The Communist Manifesto and Other Writings (Barnes & Noble Classics)
Karl Marx, Friedrich Engels
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The Communist Manifesto and Other Writings, by Karl Marx and Friedrich Engels, is part of the Barnes & Noble Classics series, which offers quality editions at affordable prices to the student and the general reader, including new scholarship, thoughtful design, and pages of carefully crafted extras.
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Largely ignored when it was first published in 1848, Karl Marx and Friedrich Engels’s The Communist Manifesto has become one of the most widely read and discussed social and political testaments ever written. Its ideas and concepts have not only become part of the intellectual landscape of Western civilization: They form the basis for a movement that has, for better or worse, radically changed the world.
Addressed to the common worker, the Manifesto argues that history is a record of class struggle between the bourgeoisie, or owners, and the proletariat, or workers. In order to succeed, the bourgeoisie must constantly build larger cities, promote new products, and secure cheaper commodities, while eliminating large numbers of workers in order to increase profits without increasing productiona scenario that is perhaps even more prevalent today than in 1848. Calling upon the workers of the world to unite, the Manifesto announces a plan for overthrowing the bourgeoisie and empowering the proletariat.
This volume also includes Marx’s The Eighteenth Brumaire of Louis Bonaparte (1852), one of the most brilliant works ever written on the philosophy of history, and Theses on Feuerbach (1845), Marx’s personal notes about new forms of social relations and education.
Communist Manifesto translated by Samuel Moore, revised and edited by Friedrich Engels.
Martin Puchner is Associate Professor of English and Comparative Literature at Columbia University, as well as the author of Stage Fright: Modernism, Anti-Theatricality, and Drama and Poetry of the Revolution: Marx, Manifestos, and the Avant-Gardes (forthcoming).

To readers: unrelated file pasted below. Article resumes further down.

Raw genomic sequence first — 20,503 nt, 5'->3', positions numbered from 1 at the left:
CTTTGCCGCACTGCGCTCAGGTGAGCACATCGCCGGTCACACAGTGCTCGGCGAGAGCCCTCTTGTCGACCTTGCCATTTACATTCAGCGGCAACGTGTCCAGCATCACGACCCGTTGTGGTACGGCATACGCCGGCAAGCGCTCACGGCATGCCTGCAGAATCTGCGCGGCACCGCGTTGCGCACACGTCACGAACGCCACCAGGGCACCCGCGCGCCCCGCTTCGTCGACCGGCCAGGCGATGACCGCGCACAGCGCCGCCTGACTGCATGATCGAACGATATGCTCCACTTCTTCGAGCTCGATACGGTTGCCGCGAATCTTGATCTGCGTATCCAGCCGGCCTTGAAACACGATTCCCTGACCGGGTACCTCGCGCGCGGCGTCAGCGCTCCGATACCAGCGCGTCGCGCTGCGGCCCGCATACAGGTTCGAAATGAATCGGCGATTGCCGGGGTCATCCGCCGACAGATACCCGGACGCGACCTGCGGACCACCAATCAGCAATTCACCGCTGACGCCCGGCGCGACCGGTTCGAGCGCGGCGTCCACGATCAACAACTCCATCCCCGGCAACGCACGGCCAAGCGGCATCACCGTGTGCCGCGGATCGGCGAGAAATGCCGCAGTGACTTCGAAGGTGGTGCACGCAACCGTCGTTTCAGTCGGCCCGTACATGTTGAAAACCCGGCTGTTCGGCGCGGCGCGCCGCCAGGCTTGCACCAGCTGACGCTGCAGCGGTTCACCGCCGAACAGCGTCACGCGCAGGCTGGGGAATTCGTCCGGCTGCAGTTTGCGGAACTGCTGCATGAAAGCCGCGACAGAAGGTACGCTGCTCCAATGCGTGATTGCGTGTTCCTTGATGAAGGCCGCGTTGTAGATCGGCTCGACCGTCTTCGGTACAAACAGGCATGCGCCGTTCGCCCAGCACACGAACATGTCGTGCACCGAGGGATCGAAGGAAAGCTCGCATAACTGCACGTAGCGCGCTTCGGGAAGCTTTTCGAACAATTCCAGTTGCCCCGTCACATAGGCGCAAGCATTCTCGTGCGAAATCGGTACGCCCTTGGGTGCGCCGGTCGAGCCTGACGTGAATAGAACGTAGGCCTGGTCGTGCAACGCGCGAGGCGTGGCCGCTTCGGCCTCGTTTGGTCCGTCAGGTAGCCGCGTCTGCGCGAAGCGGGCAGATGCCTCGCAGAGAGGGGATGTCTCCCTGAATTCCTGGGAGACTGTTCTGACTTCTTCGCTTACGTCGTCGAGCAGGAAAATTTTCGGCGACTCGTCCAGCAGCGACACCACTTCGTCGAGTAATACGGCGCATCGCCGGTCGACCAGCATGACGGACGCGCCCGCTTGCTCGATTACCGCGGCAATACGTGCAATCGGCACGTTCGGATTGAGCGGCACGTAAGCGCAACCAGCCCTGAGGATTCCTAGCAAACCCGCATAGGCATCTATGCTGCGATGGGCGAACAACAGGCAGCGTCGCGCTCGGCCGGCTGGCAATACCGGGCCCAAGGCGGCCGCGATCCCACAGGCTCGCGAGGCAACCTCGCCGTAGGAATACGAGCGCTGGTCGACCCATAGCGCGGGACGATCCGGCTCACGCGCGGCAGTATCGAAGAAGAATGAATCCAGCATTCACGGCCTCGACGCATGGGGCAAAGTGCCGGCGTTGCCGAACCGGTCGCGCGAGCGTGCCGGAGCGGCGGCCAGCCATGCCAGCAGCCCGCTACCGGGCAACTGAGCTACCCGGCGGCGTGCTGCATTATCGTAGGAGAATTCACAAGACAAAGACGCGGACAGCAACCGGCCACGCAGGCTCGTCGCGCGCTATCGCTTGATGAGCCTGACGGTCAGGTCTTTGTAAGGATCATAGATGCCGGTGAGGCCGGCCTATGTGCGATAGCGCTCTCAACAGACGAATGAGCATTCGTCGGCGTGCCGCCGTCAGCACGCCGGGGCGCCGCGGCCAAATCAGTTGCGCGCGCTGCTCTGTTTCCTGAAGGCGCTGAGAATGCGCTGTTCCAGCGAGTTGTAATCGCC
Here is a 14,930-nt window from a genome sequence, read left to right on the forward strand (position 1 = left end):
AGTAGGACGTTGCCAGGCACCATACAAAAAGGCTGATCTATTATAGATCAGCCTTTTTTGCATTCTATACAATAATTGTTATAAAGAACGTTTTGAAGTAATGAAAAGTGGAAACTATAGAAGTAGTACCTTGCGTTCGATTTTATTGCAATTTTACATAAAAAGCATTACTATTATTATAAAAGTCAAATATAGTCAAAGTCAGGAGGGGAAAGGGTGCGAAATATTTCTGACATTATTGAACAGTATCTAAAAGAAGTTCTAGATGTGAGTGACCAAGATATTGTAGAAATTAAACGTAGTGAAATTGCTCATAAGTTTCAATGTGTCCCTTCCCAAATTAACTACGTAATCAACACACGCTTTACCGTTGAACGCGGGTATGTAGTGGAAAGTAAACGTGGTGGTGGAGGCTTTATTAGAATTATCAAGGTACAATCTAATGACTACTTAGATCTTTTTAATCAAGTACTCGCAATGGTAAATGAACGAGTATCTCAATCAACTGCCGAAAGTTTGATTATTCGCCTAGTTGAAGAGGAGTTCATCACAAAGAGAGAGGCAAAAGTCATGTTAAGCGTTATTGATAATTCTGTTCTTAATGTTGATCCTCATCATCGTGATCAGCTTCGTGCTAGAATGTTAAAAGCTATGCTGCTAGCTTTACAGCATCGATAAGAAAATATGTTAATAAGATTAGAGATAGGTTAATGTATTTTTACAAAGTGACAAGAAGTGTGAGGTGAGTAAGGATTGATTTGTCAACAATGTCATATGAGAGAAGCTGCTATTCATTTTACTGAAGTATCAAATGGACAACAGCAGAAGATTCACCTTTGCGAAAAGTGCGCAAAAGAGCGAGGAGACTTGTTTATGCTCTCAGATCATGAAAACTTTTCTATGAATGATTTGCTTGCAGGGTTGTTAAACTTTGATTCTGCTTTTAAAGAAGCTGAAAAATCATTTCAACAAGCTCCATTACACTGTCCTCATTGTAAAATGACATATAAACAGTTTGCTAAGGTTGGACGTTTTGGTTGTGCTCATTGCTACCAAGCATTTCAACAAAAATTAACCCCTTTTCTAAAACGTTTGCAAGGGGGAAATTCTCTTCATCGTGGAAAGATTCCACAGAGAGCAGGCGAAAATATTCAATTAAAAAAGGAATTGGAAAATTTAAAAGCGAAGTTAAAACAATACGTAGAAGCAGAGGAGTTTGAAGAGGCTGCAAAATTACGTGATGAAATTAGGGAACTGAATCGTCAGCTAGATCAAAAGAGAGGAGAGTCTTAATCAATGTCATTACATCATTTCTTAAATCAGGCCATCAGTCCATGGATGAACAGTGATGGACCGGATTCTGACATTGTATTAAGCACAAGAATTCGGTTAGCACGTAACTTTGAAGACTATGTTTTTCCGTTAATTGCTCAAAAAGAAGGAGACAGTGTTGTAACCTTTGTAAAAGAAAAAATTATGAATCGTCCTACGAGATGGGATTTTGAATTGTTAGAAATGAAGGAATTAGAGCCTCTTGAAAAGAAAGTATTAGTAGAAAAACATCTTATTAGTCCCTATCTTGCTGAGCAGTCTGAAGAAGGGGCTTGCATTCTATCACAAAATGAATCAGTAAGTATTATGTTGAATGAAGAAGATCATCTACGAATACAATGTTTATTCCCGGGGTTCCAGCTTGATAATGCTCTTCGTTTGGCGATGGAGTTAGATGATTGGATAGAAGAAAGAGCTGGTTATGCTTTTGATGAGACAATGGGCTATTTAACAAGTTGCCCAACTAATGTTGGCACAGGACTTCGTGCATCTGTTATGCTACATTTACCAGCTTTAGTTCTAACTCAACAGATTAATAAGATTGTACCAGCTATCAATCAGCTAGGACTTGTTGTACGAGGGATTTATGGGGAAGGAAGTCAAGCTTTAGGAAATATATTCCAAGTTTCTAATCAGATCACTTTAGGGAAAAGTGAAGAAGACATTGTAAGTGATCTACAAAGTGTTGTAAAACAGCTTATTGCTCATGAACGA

for the Revolution than all these three together, was left to its own resources when it succumbed in 1863 to a tenfold greater Russian force. The nobility could neither maintain nor regain Polish independence; today, to the bourgeoisie, this independence is, to say the least, immaterial. Nevertheless, it is a necessity for the harmonious collaboration of the European nations. It can be gained only by the young Polish proletariat, and in its hands it is secure. For the workers of all the rest of
from the earth and rise again, more gigantic, before them, recoil ever and anon from the indefinite prodigiousness of their own aims, until a situation has been created which makes all turning back impossible, and the conditions themselves cry out: Hic Rhodus, hic salta! Here is the rose, here dance! For the rest, every fairly competent observer, even if he had not followed the course of French developments step by step, must have had a presentiment that an unheard-of fiasco was in store for
personal antipathies of the country against Louis Philippe, to memories of the old republic, to the republican faith of a number of enthusiasts, above all, however, to French nationalism, whose hatred of the Vienna treaties and of the alliance with England it stirred up perpetually. A large part of the following that the National had under Louis Philippe was due to this concealed imperialism, which could consequently confront it later, under the republic, as a deadly rival in the person of Louis
society at the bidding of this or that bourgeois faction little of substance was gleaned save some killed and wounded and some friendly bourgeois grimaces. Should not the military at last Whereas, with the state of siege in Paris, the respectable, the pure republicans planted the nursery in which the praetoriansbc of December 2, 1851 were to grow up, they on the other hand deserve praise for the reason that, instead of exaggerating the national sentiment as under Louis Philippe, they now, when
himself suddenly confronted with revolution once more. As on January 29, 1849, as on June 13, 1849, so on March 10, 1850, he disappeared behind the party of Order. He made obeisance, he pusillanimously begged pardon, he offered to appoint any ministry it pleased at the behest of the parliamentary majority, he even implored the Orleanist and Legitimist party leaders, the Thiers, the Berryers, the Broglies, the Moles, in brief, the so-called burgraves,ch to take the helm of state themselves. The